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Big Three takeover approved

8 Feb

iccToday the worst was confirmed for cricket fans around the world, as the ICC board approved changes to governance, competition and financial models. Most alarmingly of all was the announcement that current head of the BCCI, N. Srinivasan, will be the new ICC Chairman from July 2014. Srinivasan, who heads the only national board to dispute the worth of the DRS in all cricket, owns the IPL franchise Chennai Super Kings and has had multiple charges of corruption laid at his door.

The changes that will sweep cricket were contested at a meeting in Singapore – no doubt to take it away from the mainstream cricketing world, and the inevitable protests it would cause – and although the Sri Lanka Cricket Board and their Pakistani counterparts abstained form voting as they stated they needed more time to discuss the changes, the other boards voted in favour, and they were carried. The consequence of Pakistan refusing to back India’s charge will most likely have profound consequences on the chances of an India v Pakistan Test series.

The Test Championship has been shelved in lieu of the ICC Champions Trophy being resurrected. The Test Championship was always a poorly constructed competition, that never looked like the future of Test cricket. Though the ICC seems to have over-complicated it in order to cover up the fact that it wouldn’t be as financially beneficial as official ODI events. However, a four year system in which each nation plays home and away Test series and then the top two teams play a final is a simple plan that would have been easily organised.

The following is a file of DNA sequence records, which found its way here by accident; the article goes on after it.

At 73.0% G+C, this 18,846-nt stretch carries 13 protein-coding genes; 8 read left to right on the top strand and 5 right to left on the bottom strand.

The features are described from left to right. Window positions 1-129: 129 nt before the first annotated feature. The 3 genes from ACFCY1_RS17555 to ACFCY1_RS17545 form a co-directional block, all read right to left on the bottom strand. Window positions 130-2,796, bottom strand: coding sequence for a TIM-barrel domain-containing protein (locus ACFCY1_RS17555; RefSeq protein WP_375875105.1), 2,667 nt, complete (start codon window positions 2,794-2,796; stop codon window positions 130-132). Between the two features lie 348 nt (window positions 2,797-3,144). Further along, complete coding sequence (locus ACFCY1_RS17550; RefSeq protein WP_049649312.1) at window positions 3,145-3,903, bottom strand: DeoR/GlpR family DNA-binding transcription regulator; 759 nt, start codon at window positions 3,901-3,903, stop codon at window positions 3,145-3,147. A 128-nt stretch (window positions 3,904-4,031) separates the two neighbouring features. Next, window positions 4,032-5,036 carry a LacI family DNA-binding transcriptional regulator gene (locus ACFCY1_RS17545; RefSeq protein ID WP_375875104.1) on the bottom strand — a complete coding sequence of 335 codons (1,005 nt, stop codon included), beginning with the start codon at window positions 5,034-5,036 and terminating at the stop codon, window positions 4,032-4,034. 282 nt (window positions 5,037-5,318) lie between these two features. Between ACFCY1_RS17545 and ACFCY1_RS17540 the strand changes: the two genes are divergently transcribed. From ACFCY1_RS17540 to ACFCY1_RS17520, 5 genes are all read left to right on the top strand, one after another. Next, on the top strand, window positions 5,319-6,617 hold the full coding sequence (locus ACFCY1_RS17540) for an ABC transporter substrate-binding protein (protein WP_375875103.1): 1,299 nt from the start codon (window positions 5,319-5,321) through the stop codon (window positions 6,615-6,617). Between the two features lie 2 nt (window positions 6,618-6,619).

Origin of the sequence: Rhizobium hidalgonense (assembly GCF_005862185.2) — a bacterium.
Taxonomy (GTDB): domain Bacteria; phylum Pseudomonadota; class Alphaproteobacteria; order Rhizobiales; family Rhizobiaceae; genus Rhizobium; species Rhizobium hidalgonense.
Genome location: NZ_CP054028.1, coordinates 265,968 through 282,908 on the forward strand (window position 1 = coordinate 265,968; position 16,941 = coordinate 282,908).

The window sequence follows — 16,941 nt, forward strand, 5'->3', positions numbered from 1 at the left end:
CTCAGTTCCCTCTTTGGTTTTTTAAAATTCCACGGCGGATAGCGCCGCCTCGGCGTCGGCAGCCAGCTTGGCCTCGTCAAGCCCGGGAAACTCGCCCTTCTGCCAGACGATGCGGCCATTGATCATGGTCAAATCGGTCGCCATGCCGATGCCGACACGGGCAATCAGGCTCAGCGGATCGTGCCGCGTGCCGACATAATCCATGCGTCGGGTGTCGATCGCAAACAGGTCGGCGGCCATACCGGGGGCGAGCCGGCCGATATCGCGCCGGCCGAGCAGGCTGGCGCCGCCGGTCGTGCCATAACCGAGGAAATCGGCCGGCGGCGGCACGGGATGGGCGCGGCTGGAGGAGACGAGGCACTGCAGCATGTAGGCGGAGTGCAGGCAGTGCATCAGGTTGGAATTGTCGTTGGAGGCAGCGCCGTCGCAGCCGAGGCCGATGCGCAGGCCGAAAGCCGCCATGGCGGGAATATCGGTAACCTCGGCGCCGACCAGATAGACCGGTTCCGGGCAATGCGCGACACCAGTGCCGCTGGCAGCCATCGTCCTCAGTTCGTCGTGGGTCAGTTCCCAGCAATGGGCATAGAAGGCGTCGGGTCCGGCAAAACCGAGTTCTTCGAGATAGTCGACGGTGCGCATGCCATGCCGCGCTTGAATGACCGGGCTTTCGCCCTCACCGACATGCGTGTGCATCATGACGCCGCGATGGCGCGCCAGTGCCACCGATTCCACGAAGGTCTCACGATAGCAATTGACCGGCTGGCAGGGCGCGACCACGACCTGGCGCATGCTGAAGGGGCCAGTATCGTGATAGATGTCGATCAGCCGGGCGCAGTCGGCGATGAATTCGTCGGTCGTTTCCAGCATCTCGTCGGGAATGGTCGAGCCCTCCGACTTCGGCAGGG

Instead, the 2017 and 2021 Champions Trophy tournaments have been scheduled – whilst contractually binding bi-lateral agreements will be organised ‘as a matter of urgency’, meaning the Future Tours Programme will be booked up until 2023. Whether or not this version of the FTP will be as contractually binding as the previous incarnation (one remembers the BCCI bullying Cricket South Africa over their tour in November 2013, before eventually dropping Test matches so Sachin Tendulkar’s final game could be played against the West Indies at his home ground in Mumbai beforehand) remains to be seen. But what is certain is that the ‘Big Three’ – Australia, England and India – will have far more control over who they play and when, so as to maximise the revenue they can earn through selling television broadcasting rights.

The ICC also announced that Associate Members will have more of a chance at playing Test cricket, as the winner of the next ICC Intercontinental Cup will take part in a play-off against the lowest ranked Full Member – and if they win will gain full Test status. What the ICC did not make clear was in which format the play-off match would take place (whether it would be a 4 day game or a 5 day game) or what would happen if the Full Member nation lost the play-off. Whether or not their full Test status would be rescinded or if the list of Test playing nations would grow continually was not specified.

Finally, one of the most telling parts of the release from the ICC was the oblique admission that there were huge concessions made by all nations – especially the smaller ones – in order to get these new regulations passed. And although the ‘Big Three’ have all the power, India are of course the biggest winner. With Srinivasan (whose son-in-law was arrested on suspicion of involvement with illegal betting last year) heading up the ICC come July, one nation will gain a huge amount over the others.

Promotion of the world game is implicit in the founding of the ICC but the fact that one nation will now have a much bigger slice of the pie means that this will take a back seat. All cricket fans can do now is sit back and watch the rich nations get richer and the poor nations get poorer.

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Milestones

9 Oct